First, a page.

The annual event aims to celebrate public figures on Long Island active in the reduction of gang violence in society. DeMarco, who has served as sheriff for 12 years and decided earlier this year he would not seek a fourth term, was on the short list of honorees alongside Nassau County District Attorney Madeline Singas and Council for Unity alumnus Dr. James Li.

He received a plaque referring to him as a visionary, reformer and humanitarian “for creating a climate of hope and possibility for the inmates in his charge.”

While introducing DeMarco to receive his honor, Butch Langhorn, assistant to the sheriff who oversees the Council For Unity sessions at the jail, recalled the first meeting he and DeMarco had with DeSena.

“While we were listening, I had this smirk on my face as if to say to ‘this guy is nuts,’” Langhorn said. “You’re going to get Crips and everybody together Kumbaya-ing? That’s not happening here. But Sheriff DeMarco is somebody who’s willing to take a chance. And let me tell you, it was worth a chance. I love this man.”

During his 2005 campaign, DeMarco advocated for more programs that aimed to work with inmates and provide opportunities to change their lives. This came in response to a New York State mandate at the time to build a new $300 million correctional facility in Suffolk as the county was pushing 1,800 to 2,000 inmates per day. He was determined to not only lower the population, but make sure the inmates were working toward a goal beyond bars.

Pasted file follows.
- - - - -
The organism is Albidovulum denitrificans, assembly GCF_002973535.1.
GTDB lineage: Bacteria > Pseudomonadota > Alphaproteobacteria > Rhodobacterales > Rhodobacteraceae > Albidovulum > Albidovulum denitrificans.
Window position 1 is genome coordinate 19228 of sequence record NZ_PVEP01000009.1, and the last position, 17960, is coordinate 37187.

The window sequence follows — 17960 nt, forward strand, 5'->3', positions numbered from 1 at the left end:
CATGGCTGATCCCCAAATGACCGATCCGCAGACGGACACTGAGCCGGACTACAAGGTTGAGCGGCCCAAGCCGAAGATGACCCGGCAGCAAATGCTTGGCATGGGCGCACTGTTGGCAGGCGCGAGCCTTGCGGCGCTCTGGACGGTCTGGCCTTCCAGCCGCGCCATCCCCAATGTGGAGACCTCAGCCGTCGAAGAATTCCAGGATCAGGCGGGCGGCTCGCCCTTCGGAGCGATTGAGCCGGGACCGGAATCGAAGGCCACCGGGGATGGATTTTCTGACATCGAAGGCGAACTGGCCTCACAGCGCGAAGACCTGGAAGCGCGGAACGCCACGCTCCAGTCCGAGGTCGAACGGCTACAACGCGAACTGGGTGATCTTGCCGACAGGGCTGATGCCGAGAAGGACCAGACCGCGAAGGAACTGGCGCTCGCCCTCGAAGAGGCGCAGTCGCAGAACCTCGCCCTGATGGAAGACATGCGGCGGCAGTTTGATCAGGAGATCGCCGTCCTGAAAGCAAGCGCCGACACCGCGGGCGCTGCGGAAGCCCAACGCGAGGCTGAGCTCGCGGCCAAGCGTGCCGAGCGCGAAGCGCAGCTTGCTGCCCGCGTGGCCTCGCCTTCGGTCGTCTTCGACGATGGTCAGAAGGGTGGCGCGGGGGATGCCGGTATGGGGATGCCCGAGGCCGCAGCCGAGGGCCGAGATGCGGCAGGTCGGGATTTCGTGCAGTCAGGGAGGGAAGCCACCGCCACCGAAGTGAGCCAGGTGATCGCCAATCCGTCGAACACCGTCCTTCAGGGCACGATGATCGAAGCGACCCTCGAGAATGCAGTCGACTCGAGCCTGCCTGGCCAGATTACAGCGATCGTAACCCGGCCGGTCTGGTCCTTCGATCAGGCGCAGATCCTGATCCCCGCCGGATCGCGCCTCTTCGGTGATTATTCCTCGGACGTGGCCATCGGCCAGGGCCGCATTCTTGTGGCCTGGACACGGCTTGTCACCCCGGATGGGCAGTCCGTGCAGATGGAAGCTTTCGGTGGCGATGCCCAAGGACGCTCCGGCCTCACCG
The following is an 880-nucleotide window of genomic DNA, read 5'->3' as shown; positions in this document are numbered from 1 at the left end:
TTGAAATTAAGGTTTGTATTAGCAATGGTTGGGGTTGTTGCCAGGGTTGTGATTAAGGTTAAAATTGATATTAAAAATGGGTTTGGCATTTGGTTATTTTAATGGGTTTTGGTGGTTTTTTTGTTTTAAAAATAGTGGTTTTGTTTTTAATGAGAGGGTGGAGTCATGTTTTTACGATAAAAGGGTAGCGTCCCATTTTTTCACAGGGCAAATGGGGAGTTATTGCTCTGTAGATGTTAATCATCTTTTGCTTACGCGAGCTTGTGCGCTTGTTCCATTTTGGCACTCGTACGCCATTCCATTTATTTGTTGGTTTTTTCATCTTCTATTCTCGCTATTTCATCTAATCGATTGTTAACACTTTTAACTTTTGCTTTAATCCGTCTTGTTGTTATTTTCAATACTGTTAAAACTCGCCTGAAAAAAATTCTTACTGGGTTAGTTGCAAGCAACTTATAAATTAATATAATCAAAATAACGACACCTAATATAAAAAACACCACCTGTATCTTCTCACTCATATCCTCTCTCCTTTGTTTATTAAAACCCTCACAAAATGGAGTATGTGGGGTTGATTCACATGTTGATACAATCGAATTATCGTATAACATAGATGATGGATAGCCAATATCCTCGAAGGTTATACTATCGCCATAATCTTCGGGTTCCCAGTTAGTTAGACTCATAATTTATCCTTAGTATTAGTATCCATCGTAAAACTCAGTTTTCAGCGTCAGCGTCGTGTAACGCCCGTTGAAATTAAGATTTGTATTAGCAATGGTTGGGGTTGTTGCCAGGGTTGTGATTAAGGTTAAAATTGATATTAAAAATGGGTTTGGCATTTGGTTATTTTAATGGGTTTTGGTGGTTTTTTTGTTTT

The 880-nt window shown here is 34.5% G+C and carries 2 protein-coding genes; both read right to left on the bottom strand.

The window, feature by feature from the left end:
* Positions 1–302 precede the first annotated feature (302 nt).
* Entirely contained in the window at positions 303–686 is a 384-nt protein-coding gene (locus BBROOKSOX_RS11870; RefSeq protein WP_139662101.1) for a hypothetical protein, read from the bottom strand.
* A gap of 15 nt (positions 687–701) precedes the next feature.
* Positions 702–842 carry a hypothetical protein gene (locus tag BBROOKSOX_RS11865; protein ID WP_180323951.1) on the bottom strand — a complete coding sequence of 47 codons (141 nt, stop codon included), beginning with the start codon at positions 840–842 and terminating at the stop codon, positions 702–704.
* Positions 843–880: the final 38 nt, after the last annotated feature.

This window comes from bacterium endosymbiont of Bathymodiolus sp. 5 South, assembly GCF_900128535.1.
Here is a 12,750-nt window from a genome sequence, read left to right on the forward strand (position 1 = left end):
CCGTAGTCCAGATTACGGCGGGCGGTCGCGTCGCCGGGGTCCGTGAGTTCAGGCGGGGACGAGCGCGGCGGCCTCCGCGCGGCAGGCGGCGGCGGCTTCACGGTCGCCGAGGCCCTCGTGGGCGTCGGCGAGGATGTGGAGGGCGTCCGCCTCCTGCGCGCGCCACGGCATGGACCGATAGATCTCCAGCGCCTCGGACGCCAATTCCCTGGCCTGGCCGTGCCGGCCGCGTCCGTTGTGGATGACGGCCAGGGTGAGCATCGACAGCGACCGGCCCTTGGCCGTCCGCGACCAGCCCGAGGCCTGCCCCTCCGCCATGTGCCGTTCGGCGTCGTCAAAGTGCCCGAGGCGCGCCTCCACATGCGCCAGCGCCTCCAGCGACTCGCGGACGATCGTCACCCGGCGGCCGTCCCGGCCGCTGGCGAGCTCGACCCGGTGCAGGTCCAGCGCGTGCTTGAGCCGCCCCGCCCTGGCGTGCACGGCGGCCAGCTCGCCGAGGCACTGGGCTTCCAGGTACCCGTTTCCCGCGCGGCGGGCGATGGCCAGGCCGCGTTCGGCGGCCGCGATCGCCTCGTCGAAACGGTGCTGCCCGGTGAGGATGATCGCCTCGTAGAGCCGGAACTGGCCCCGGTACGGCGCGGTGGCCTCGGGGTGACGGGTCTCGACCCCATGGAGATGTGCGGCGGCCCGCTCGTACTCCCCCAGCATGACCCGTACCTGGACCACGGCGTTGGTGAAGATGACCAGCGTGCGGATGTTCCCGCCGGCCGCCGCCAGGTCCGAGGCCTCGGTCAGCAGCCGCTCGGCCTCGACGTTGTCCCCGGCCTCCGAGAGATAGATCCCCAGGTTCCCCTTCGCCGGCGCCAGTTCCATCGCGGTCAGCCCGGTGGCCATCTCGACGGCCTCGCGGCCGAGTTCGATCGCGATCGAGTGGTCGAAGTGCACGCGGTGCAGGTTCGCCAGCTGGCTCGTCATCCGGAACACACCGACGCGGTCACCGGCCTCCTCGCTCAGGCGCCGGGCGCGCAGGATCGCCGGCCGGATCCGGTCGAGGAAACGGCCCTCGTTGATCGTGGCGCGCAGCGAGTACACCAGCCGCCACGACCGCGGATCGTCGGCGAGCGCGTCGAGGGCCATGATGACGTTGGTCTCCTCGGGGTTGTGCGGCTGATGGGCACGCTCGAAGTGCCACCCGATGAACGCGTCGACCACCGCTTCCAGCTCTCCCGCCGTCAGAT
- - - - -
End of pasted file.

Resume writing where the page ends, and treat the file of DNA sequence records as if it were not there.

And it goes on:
“I thought, this is corrections and we’re supposed to correct their behavior,” DeMarco said at the podium. “The facility isn’t about warehousing people and just putting them back into the same situation they came from.”

Although he admitted being skeptical of the idea of intermingling gang members at first, fearing it would only lead to more violence, the sheriff said he left the meeting with DeSena fully on board.

Mario Bulluc, a former MS-13 gang member, went trough the Riverhead jail program and spoke during the gala. Photo by Kevin Redding

“He did this Jedi mind trick on me and I was spun around,” DeMarco said laughing. “I just kept thinking, ‘this could work, this could work.’ It was the right thing to do and we’ve come a long way. A couple people who went through the program are out now and they’re getting paychecks, they’re married. [The program] got them out of gang culture. That warms my heart and makes it all worthwhile for me. I know we’ve helped change people’s lives, so this is a big honor for me. You always seem to remember the first and last thing you did in a position and Bob was the first meeting I ever took and now there’s this. It’s a nice little cap off.”

Mario Bulluc, 22, who was an MS-13 leader when he was a student at Riverhead High School and now serves as an employee of the council, sought refuge in the program after countless close calls with death and time spent in the Riverhead jail. He now devotes his life to helping kids get out of gangs.